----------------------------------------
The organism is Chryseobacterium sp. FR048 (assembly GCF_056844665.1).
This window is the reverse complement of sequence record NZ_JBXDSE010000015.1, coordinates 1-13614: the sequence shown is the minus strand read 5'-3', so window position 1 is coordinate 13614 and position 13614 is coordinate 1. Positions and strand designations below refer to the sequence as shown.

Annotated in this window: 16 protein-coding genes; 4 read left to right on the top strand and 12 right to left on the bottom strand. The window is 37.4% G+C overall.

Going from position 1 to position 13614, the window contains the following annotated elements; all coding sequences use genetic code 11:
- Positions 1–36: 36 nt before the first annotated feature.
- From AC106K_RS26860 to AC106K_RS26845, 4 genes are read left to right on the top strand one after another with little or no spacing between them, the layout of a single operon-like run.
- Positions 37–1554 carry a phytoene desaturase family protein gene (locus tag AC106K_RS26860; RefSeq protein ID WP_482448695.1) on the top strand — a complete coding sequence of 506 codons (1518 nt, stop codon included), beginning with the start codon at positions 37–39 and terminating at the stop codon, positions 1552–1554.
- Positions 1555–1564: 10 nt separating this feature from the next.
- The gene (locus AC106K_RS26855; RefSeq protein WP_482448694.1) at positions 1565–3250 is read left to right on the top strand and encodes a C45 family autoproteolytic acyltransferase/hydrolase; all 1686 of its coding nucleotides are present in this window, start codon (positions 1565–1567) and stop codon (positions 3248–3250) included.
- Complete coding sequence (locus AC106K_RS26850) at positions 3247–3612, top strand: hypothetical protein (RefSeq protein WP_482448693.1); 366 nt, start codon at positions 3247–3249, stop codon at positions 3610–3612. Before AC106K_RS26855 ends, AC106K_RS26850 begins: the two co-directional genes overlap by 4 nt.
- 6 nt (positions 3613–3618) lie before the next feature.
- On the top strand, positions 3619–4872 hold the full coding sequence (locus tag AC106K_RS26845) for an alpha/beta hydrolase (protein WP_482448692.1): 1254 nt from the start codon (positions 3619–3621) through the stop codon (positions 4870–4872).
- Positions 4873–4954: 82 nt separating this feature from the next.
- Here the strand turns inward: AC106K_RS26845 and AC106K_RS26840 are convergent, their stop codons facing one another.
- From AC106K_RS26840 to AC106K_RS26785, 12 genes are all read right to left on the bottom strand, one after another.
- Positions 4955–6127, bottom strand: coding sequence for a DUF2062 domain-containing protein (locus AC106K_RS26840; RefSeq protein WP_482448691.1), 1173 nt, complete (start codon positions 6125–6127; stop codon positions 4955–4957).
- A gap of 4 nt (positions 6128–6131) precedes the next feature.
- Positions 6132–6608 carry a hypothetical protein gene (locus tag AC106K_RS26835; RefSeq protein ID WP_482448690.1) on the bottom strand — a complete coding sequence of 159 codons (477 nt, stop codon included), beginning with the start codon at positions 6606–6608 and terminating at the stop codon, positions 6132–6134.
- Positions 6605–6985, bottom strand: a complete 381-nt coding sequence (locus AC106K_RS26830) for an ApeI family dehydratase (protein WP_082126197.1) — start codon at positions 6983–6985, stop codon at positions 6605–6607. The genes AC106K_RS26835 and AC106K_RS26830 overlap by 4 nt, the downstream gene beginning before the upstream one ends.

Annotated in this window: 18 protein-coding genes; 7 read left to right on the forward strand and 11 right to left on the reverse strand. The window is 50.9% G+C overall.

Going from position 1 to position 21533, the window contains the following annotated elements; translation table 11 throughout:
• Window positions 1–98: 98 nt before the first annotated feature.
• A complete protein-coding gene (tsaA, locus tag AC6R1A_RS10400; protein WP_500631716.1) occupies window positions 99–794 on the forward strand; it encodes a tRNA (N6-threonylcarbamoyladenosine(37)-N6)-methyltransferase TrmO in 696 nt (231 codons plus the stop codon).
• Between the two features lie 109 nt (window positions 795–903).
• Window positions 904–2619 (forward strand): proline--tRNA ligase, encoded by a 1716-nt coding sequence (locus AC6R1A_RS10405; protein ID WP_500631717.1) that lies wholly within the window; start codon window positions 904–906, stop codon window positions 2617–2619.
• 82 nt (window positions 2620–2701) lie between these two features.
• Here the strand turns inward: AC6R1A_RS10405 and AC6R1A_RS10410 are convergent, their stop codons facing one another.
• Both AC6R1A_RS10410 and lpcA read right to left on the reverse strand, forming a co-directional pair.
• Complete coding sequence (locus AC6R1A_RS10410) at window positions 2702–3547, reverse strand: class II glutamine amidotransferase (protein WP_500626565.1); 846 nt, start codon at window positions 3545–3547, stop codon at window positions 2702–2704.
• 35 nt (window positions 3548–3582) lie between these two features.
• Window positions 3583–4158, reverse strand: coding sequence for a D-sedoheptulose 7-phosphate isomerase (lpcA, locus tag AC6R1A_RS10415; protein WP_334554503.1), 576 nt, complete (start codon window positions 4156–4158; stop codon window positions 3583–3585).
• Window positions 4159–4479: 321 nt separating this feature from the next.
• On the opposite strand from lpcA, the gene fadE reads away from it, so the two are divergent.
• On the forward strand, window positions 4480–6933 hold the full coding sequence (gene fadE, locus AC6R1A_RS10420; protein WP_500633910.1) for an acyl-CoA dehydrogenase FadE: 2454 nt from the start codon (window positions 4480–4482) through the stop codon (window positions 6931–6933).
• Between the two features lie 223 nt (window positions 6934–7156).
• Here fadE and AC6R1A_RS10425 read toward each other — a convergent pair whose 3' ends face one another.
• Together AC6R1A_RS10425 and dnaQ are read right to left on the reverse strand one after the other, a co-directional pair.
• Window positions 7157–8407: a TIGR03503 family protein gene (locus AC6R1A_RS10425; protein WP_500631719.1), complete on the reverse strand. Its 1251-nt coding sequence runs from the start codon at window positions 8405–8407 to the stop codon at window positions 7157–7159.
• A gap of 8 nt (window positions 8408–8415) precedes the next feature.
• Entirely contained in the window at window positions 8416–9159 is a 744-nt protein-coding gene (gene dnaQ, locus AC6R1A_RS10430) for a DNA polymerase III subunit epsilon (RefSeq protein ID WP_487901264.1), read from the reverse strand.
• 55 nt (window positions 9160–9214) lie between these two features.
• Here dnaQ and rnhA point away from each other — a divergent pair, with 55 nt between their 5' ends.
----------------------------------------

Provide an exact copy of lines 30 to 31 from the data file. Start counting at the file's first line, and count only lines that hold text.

• 35 nt (window positions 3548–3582) lie between these two features.
• Window positions 3583–4158, reverse strand: coding sequence for a D-sedoheptulose 7-phosphate isomerase (lpcA, locus tag AC6R1A_RS10415; protein WP_334554503.1), 576 nt, complete (start codon window positions 4156–4158; stop codon window positions 3583–3585).